Vitamin A (Retinol, Retinyl Palmitate)
| Vitamin A, also called retinol, helps your eyes adjust to light changes when you come in from outside and also helps keep your eyes, skin and mucous membranes moist. Vitamin A mostly comes from animal foods, but some plant-based foods supply beta-carotene, which your body then converts into Vitamin A. It also has antioxidant properties that neutralize free radicals in the body that cause tissue and cellular damage.|
Early information from scientific studies suggests that beta-carotene might help people who already have Coronary Artery Disease (CAD).
Vitamin A skin care benefits are making headlines. But there is also much more to this helpful vitamin.
Vitamin A benefits include helping with acne, skin care, stretch marks, eczema, menstruation, urinary tract health, wound healing, resistance to infection, heart health, sinusitus, and more.
Topical application of vitamin A helps relieve dry-eye disorder. Vitamin A taken orally and applied topically looks promising in preventing and possibly even treating skin cancers. It may be helpful, too, in lightening liver spots, those dark spots that often appear on aging skin. Topical application used in one study significantly lightened liver spots within one month.
Women who are involved in sports and exercise who may be prone to sprains are interested to learn that Vitamin A supplements have been shown in studies to play a central role in improved healing. It also may reduce the appearance of wrinkles and reverse the effects of sun damage on the skin.
Sources of Vitamin A
Top sources of vitamin A include:
Top sources of beta-carotene include:
Spinach and collard greens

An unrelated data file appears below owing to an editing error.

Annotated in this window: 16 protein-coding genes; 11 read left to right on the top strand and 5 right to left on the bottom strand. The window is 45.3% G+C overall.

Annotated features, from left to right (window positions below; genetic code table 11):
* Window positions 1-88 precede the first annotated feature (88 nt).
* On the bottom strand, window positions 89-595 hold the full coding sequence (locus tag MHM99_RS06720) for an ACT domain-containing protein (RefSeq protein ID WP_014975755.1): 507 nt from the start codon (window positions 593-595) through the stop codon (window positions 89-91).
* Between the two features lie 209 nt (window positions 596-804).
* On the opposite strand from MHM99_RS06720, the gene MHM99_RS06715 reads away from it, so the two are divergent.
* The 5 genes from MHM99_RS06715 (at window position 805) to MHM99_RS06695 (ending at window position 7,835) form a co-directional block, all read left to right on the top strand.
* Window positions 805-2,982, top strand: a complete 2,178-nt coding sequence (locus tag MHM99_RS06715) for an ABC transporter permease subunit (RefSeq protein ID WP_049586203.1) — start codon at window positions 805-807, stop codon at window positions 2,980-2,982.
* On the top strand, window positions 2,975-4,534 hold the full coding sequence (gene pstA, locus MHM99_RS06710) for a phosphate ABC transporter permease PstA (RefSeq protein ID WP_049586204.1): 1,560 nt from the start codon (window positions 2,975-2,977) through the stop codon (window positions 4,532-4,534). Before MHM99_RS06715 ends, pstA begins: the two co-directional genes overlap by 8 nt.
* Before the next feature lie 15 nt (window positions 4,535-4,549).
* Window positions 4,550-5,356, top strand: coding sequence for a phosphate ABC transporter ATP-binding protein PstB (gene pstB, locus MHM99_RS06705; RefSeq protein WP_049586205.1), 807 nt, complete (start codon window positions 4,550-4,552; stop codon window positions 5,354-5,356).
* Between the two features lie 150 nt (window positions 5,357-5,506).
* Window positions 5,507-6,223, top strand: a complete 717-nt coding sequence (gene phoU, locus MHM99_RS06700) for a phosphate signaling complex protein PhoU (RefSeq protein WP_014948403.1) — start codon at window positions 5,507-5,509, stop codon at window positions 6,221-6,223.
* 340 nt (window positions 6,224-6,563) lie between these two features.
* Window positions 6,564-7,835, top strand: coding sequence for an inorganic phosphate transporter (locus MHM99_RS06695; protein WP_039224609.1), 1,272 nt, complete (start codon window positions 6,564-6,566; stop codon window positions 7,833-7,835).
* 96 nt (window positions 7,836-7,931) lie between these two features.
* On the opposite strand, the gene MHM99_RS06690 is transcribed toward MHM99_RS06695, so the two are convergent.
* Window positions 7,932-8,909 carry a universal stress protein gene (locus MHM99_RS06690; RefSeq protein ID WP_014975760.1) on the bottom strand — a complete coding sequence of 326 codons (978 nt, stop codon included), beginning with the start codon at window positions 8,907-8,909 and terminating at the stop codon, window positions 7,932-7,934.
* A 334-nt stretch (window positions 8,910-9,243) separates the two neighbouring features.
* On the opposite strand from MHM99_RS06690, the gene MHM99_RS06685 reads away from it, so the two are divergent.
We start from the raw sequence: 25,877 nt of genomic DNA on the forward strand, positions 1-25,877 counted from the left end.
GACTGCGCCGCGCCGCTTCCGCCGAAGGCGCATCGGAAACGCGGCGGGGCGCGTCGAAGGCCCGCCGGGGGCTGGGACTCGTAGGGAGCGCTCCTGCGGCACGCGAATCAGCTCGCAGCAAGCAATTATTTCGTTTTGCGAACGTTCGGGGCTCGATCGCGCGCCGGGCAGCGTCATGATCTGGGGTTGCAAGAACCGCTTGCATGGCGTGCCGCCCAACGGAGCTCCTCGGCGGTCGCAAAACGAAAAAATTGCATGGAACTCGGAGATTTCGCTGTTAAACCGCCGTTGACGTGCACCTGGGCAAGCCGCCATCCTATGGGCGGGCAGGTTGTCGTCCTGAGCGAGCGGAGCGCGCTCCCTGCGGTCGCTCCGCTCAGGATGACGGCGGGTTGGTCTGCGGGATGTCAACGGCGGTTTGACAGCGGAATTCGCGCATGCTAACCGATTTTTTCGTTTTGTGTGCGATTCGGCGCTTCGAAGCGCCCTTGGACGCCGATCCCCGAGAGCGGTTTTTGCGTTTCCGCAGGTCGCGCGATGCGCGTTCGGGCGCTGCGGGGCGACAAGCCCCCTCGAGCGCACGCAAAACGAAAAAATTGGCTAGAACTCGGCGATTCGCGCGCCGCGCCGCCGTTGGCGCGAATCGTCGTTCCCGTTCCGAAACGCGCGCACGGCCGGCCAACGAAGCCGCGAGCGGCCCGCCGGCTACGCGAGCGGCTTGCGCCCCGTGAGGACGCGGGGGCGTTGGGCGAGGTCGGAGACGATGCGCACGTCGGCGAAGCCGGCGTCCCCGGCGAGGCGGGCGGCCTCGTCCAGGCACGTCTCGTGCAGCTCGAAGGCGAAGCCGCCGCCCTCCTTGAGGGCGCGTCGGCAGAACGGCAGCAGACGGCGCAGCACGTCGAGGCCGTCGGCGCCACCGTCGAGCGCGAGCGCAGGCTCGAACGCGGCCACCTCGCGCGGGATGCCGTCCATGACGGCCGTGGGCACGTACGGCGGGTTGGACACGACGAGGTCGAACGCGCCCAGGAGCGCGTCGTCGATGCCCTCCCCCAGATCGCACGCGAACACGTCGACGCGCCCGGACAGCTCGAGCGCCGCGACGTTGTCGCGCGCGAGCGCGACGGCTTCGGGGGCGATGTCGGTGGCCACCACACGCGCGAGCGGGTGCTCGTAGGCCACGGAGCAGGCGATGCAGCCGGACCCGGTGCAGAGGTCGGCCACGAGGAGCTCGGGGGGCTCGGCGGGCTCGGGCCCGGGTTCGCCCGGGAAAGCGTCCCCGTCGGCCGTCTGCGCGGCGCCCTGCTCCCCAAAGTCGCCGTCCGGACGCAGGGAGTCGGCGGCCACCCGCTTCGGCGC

Beta-carotene, found in many fruits and vegetables, is a precursor of Vitamin A. Most notably, beta-carotene is responsible for pigmentation qualities, such as the orange color of carrots. Considered an antioxidant for properties that protect from, and induce the breakdown of, free radical reactions in plants and animals, beta carotene increases resistance to various environmental influences. Beta-carotene is usually synthesized from Vitamin A for cosmetic use, and is often used interchangeably with the term "proVitamin A." It is widely used in the cosmetics industry, in suntan products, cleansers, moisturizers, aftershave lotions, bath products, makeup, hair care products, and facial skin care products. Its common use is as a tinting agent in makeup products and sunless tanning lotions. In hair care products, "proVitamin A" is used to solve fragility and prevent split-ends. In skin care products, beta-carotene is used for its antioxidant properties, its ability to protect the skin from sun damage (note that it is not intended for, or should be used as, a method of sun protection), and its ability to help even the skin tone, deeming it an active "anti-aging" ingredient. It is also used in anti-aging products for its sun damage protection capabilities. Dermatologists use beta-carotene for its ability to increase cell turn-over and regeneration in the outer layersof the skin, making it effective for diseases and skin conditions related to epithelium damage. Topical application of beta-carotene in retailed skin care products can enhance the appearance of the skin by restoring suppleness and adding a "glowing" pigment that seemingly evens out the skin tone. Beta-carotene's antioxidant attributes, such as sun damage protection, are used to prevent the signs of aging in the skin; and, in conjunction with its tinting ability, used in suntan creams and lotions to promote a continuous suntan while protecting the skin from sun damage. Beta-carotene's corrective properties are used in skin creams to help heal scratches and prevent scarring, and to reduce skin irritation and itchiness.